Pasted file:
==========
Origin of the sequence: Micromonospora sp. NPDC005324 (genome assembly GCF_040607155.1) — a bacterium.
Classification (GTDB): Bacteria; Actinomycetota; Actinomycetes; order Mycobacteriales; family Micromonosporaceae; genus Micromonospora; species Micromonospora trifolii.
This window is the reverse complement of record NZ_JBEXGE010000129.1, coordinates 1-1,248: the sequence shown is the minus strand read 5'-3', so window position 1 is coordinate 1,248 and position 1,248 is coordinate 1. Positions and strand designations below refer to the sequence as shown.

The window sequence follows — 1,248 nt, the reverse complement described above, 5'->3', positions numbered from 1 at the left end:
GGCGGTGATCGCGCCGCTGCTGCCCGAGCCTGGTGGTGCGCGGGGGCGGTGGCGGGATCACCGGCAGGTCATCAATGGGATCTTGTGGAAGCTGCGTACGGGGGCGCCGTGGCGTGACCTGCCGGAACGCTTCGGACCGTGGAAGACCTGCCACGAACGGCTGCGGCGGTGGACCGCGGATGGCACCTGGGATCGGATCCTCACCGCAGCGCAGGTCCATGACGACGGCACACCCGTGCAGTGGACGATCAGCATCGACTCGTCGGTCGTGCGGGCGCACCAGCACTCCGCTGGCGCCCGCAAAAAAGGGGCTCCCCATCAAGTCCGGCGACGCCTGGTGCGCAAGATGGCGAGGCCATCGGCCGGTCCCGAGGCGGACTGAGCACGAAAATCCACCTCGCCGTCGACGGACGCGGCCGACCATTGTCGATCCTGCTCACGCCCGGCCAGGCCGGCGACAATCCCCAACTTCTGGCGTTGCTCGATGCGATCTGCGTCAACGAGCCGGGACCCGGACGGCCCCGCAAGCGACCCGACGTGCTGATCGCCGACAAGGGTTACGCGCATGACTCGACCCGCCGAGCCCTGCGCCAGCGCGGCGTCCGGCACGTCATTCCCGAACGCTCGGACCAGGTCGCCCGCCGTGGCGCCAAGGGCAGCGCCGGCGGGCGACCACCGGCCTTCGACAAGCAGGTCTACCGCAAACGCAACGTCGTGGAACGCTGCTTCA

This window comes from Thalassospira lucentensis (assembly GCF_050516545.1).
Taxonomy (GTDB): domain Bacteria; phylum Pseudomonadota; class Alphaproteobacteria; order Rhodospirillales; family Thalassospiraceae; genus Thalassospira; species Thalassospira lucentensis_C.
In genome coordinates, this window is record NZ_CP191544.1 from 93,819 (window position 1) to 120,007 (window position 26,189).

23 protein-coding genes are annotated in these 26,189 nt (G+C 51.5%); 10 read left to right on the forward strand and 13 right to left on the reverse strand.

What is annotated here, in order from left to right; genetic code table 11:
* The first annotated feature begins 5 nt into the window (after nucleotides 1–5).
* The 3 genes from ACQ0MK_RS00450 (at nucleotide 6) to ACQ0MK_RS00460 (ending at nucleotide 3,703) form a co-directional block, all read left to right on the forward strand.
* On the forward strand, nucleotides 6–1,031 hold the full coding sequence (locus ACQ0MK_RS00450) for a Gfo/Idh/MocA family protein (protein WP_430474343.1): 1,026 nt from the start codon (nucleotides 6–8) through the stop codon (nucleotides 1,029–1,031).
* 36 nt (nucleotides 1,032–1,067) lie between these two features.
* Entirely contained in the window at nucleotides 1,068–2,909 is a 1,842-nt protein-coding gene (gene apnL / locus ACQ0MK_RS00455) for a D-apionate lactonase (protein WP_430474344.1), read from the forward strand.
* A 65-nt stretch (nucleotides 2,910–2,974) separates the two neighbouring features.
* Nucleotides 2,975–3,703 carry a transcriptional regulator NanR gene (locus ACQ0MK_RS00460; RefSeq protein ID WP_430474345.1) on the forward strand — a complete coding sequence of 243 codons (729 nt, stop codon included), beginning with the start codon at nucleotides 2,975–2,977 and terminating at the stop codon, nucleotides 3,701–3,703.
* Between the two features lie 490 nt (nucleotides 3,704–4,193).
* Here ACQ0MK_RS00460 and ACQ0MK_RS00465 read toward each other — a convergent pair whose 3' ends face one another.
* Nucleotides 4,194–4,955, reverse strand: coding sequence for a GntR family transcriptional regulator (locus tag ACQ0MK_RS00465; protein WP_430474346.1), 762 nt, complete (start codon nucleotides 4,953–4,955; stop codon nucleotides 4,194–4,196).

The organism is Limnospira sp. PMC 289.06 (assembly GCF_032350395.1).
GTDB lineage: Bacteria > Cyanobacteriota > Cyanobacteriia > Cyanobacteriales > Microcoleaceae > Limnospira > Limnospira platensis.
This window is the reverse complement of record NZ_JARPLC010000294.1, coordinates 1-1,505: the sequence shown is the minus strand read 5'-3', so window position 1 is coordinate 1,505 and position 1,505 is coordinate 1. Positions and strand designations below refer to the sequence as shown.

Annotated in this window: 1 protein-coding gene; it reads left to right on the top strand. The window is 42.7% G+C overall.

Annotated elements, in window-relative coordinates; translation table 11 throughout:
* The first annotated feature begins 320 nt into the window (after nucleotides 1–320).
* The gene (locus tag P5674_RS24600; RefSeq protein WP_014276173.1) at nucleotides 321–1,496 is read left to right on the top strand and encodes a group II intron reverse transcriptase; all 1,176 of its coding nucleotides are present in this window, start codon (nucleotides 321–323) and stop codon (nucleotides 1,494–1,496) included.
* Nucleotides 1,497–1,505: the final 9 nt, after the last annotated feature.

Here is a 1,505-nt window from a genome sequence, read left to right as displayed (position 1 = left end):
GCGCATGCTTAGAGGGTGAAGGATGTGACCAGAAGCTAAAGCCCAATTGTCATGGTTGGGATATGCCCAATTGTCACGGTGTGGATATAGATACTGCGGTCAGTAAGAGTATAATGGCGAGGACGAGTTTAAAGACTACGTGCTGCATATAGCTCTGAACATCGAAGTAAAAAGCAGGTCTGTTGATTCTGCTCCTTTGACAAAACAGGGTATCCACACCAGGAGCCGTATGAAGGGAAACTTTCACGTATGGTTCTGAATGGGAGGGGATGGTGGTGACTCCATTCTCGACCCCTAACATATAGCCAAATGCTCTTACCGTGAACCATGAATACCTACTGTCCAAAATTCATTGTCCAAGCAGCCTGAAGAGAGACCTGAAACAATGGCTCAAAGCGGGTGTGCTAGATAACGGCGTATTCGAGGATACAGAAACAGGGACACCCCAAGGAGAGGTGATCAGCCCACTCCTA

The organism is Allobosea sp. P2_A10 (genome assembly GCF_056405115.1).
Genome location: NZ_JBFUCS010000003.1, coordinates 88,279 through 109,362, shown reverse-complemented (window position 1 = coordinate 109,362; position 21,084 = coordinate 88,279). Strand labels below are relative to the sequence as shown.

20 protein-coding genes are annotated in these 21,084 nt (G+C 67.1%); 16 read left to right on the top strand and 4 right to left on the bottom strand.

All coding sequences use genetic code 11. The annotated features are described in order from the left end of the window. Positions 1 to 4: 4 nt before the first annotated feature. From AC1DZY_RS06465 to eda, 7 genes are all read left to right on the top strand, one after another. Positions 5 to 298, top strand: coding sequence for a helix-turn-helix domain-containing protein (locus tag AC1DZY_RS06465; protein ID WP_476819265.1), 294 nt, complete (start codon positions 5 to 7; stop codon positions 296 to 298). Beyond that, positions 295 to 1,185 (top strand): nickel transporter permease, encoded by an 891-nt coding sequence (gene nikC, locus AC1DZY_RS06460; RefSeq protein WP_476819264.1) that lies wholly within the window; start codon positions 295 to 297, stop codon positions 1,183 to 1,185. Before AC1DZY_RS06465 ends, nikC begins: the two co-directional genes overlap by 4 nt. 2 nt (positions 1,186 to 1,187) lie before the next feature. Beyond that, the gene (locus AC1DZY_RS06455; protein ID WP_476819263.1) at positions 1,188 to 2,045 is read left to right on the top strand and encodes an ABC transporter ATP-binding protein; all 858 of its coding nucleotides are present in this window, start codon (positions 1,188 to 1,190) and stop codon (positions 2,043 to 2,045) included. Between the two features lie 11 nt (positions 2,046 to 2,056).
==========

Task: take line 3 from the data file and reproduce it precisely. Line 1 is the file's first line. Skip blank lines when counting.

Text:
This window is the reverse complement of record NZ_JBEXGE010000129.1, coordinates 1-1,248: the sequence shown is the minus strand read 5'-3', so window position 1 is coordinate 1,248 and position 1,248 is coordinate 1. Positions and strand designations below refer to the sequence as shown.